21. […] young trees. This includes a world’s first planting event taking place on December 4, 2012. Find out more about this historic event here. Giant Sequoia Collection Booking Signing in Beulah, MI with David Milarch 7/11 Share → […]

  22. […] MORE ABOUT THIS PROJECT HERE.Tagged with → associated press • california • clones • coast redwood • […]

  23. Jan Bennett says:

    I am so proud to have this happening in Port Orford! And so thrilled to think that we are once again at the heart of efforts to save a part of this planet, this time a part that has inspired me through my lifetime. I hope that we can engage in conversation about this project as part of the programming on KPOZ FM, our new non-commercial educational community radio station here in Port Orford and serving North Curry and Southern Coos counties. Thank you for your work and your caring for our trees and our planet.

  24. nadya alvarado says:

    Blessings froim Costa Rica.
    We at the Foundation for peace are very very please to see that David has succed in his long time effort…The years to come and the growing of the forest will be a chalenge we like to be pending of.
    I will like to say , that it will be good to take in consideration other …”forces from the universe ” that could help in the growing of this and other trees..
    Think of the nature spiritus..and all the celestial forces…call on them for help
    Soon >I will send some very interesting information I recently found on other trees that no long ago also inhabit the planet.
    Good luck and best wishes.
    Love Nadya

  25. Luke says:

    How did you successfully clone the Fieldbrook Stump? Did it have any living tissue left? One good way to raise funds for the arch would be to sell clones of these famous trees for a premium. For example, sell a small 6 inch clone of the Fieldbrook Stump for something like $100 or even $500. As long as it is a certified clone of a legendary tree, people will definitely pay-up, especially if the funds are ensured to go towards future archive work. Most people will see it as a donation, with the added benefit that they get to do some propagation work themselves by planting their own clone on their own land.

    • Leo Song, Jr. says:

      Redwoods have the ability to sprout from stumps. I presume that is where the material came from. Luckily it was well marked and preserved.

  26. Franclet André says:

    attention aux détormations des racines produites par les conteneurs du type de ceux illustrés sur les photos.Depuis 20 ans ou plus je propage des clones d’arbres géants, par exemple general grant tree et adam tree ou national geographic tree et Sequoia dendron est extrèmement sensible aux déformations des racines.Jutilise des conteneurs spéciaux pour les élever en pépinière.Par exemple des mottes melfert en non tissé.

  27. Debra Harrison says:

    I was deeply inspired by the book and am thrilled to hear of this project! Yes, reforesting the planet is the work of this century. I would like to participate in the healing of our Mother. It would be so nourishing to be able to participate in this replanting. Any info on this?



    • mmarsh says:

      Thank you for your willingness to help out at the Dec. 4th planting. Due to the remoteness of the site where these trees are being planted, we have not made this event accessible to the general public. We are already at capacity for the number of volunteers that we are able to manage and utilize. Plus, we are trying to manage the weather difficulties. If you would like we can keep you abreast of future plantings as they are planned.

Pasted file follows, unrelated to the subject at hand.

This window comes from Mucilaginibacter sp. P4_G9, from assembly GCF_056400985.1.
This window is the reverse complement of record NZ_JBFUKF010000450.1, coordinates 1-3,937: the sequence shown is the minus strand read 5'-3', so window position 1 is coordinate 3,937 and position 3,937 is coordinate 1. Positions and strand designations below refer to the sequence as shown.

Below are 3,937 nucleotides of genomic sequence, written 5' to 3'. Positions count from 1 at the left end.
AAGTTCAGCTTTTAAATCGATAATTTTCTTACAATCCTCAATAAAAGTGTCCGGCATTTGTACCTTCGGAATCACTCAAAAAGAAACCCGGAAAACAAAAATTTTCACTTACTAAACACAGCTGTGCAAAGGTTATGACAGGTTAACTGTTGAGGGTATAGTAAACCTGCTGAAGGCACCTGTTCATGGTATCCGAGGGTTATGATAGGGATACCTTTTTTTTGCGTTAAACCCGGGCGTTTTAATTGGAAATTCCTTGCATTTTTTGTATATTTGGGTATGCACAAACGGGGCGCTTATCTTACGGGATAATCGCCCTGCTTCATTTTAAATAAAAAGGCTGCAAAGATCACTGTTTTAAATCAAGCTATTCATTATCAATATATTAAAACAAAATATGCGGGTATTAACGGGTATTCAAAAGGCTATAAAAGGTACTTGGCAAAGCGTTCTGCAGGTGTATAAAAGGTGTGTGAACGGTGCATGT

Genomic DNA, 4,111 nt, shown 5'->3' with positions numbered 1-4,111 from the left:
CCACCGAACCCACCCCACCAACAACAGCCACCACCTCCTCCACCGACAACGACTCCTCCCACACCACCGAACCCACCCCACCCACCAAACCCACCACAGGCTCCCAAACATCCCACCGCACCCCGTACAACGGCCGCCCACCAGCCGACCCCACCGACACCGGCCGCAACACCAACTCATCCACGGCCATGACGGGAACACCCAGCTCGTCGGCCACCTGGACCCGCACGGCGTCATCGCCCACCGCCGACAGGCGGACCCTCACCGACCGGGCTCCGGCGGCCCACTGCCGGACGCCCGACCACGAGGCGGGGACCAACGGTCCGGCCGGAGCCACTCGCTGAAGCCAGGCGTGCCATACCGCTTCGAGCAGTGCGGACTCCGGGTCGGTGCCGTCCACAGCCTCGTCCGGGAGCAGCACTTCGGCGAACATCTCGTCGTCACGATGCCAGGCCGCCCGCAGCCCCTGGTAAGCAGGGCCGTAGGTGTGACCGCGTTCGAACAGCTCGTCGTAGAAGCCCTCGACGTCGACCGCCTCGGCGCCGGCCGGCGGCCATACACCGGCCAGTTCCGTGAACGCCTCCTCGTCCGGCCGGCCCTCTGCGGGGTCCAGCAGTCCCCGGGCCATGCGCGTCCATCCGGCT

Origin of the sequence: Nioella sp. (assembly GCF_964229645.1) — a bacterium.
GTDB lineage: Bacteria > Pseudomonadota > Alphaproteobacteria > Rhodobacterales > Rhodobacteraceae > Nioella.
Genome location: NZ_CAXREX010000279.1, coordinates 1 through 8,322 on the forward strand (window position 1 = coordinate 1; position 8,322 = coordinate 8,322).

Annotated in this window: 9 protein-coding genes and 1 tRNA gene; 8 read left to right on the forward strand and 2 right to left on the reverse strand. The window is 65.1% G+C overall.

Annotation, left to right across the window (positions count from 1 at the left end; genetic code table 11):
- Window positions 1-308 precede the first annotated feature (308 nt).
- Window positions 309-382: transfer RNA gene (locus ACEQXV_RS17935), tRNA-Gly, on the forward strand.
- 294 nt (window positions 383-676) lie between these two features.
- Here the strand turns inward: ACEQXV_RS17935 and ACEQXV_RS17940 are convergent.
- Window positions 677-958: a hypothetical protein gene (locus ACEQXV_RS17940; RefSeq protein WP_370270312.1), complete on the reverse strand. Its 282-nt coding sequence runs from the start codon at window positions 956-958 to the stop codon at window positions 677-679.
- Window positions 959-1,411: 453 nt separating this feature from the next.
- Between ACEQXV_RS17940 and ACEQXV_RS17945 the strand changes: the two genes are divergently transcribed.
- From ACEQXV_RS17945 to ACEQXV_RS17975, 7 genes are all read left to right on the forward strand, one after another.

Again, we appreciate every offer for help very much. Please continue to support AATA and our mission.

  28. Lois worley says:

    like the new website. small typing error on the intro to the new leader

    “in on way or another”
    should be
    in one way or another

  29. Lois worley says:

    wanted to donate thru paypal. but you don’t let it roll over to bill me later. I do it this way then I have one bill to pay each month.

  30. carolyn moody says:

    Will the public be included in the planting process on 12/4/12?

    I am so thrilled to hear of Curry County’s involvement in the planting of Champions.

    I have alerted my family and friends to the project/Robbins book/website and have sent a copy of “The Man Who Planted Trees” to Peter DeFazio, Fourth District Representative. Received a note from him in response saying he was looking forward to reading Jim Robbins book. It might be avantageous to send to his office in Eugene a note of this event. More awareness of this project is of the utmost importance at this period in time.

    Looking forward to assist in the furthering of your objectives.

    A Treebee, Carolyn Moody
    Brookings, OR.

  31. Lois worley says:

    Every chance I get I try to get people excited about your project. I can see forests of these near coal burning plants cleaning the carbon from the air. The world has to wake up and stop expanding human habitats into our forests ie., Los Angeles for an example. I so wanted you to be interviewed on the Bill O’reilly show, or CNN or some national show to get the human race aware how we can save the earth for generations to come. Brazil bulldozing the rain forest is no help.

  32. After having some personal bad news this whole week this event brought a smile to my face. There should be more events like these everywhere. Here in NY Sandy and some other past storms brought down some “mother trees” that have been around for a few hundreds of years. We need an event like that here. But it’s good to know that there are some amazing people out in the world doing some amazing things for our world and environment….. -Ronnie A

  33. […] • DECEMBER 4th – World’s First Planting of a Champion Redwood & Sequoia Forest (11/28/12) • Ancient Redwoods, Giant Sequoias To Be ‘Archived’ On Oregon Coast (11/26/12) […]